In Cadwallader’s lab, he and others study all aspects of flavor, particularly aroma. “We’re interested in compounds that have some kind of odour impression that can be detected by humans,” he says. They have studied products like whiskey and cheese in the past.
But Cadwallader says curiosity led them to find a way around the problem with tasting rum.
Chelsea Ickes, a doctoral student in Cadwallader’s lab, says typically a descriptive analysis panel is used to describe what the tasters are smelling and tasting in a product.
“You would need to taste rums representative of all the different categories. With so many types of rums available you would need to first screen nearly all of them and then choose ones representative of different categories or classes, and just evaluate those subsets of rums to create a lexicon. This could still be 50 or more different rums due the huge diversity of the spirit,” she explains.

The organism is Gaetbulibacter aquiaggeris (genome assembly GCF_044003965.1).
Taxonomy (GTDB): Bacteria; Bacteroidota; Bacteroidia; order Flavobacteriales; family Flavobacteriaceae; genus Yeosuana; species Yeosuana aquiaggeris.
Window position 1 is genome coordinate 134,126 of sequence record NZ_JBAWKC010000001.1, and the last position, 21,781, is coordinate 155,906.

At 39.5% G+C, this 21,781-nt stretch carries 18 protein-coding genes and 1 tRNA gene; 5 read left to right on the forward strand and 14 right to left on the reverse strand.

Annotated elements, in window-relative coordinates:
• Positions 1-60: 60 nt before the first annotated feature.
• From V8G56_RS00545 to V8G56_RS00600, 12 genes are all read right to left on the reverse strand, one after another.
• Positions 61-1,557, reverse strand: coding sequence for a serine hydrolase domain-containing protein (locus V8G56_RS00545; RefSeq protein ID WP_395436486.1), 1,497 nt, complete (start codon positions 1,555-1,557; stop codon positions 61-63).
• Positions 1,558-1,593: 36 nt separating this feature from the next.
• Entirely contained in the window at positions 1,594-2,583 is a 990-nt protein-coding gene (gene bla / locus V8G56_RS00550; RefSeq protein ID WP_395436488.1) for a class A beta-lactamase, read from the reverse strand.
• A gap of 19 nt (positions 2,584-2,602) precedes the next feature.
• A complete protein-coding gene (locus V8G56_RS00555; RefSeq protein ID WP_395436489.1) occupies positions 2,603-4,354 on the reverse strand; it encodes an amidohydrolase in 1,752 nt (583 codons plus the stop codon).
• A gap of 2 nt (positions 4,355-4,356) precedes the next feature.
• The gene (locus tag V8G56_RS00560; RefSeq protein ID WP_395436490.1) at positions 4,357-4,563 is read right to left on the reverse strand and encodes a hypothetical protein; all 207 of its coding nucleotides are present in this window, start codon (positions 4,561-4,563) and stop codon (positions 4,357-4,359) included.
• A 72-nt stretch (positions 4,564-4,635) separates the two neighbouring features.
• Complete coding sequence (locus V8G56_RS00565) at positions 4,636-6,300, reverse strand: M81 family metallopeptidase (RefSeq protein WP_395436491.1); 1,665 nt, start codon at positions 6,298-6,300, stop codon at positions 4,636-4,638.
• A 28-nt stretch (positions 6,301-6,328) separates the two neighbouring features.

But after just a few samples, tasters experience sensory fatigue. “If you drink distilled spirits, the alcohol content can be a little overwhelming and it becomes hard to pick out all the different attributes that are present. A panel may only be able to analyse two to four samples a day. Additionally, you have to use a trained or experienced panel, and samples must be evaluated multiple times. So, it takes a long time, a lot of training, and it’s an expensive product as well.”
Considering the time, cost, and limitations due to sensory fatigue, Ickes and Cadwallader began scouring the internet for reliable sources of rum descriptors.
“For rum, because so many people are enthusiasts, there are lots of reviews and descriptions online. So the information is readily available,” Ickes says.
“Instead of having a panel drink and evaluate all of those rums, we just took the data from people who are already interested in rum and who have taken the time to review, rate, and describe the product. We then collected all of those data to create a lexicon from the terms enthusiasts are already using.”
Overall, the researchers collected data from 17 websites and 57 companies (product descriptions), comprising over 3,000 individual reviews. Rum evaluations were coded for aroma, aroma-by-mouth, and taste attributes.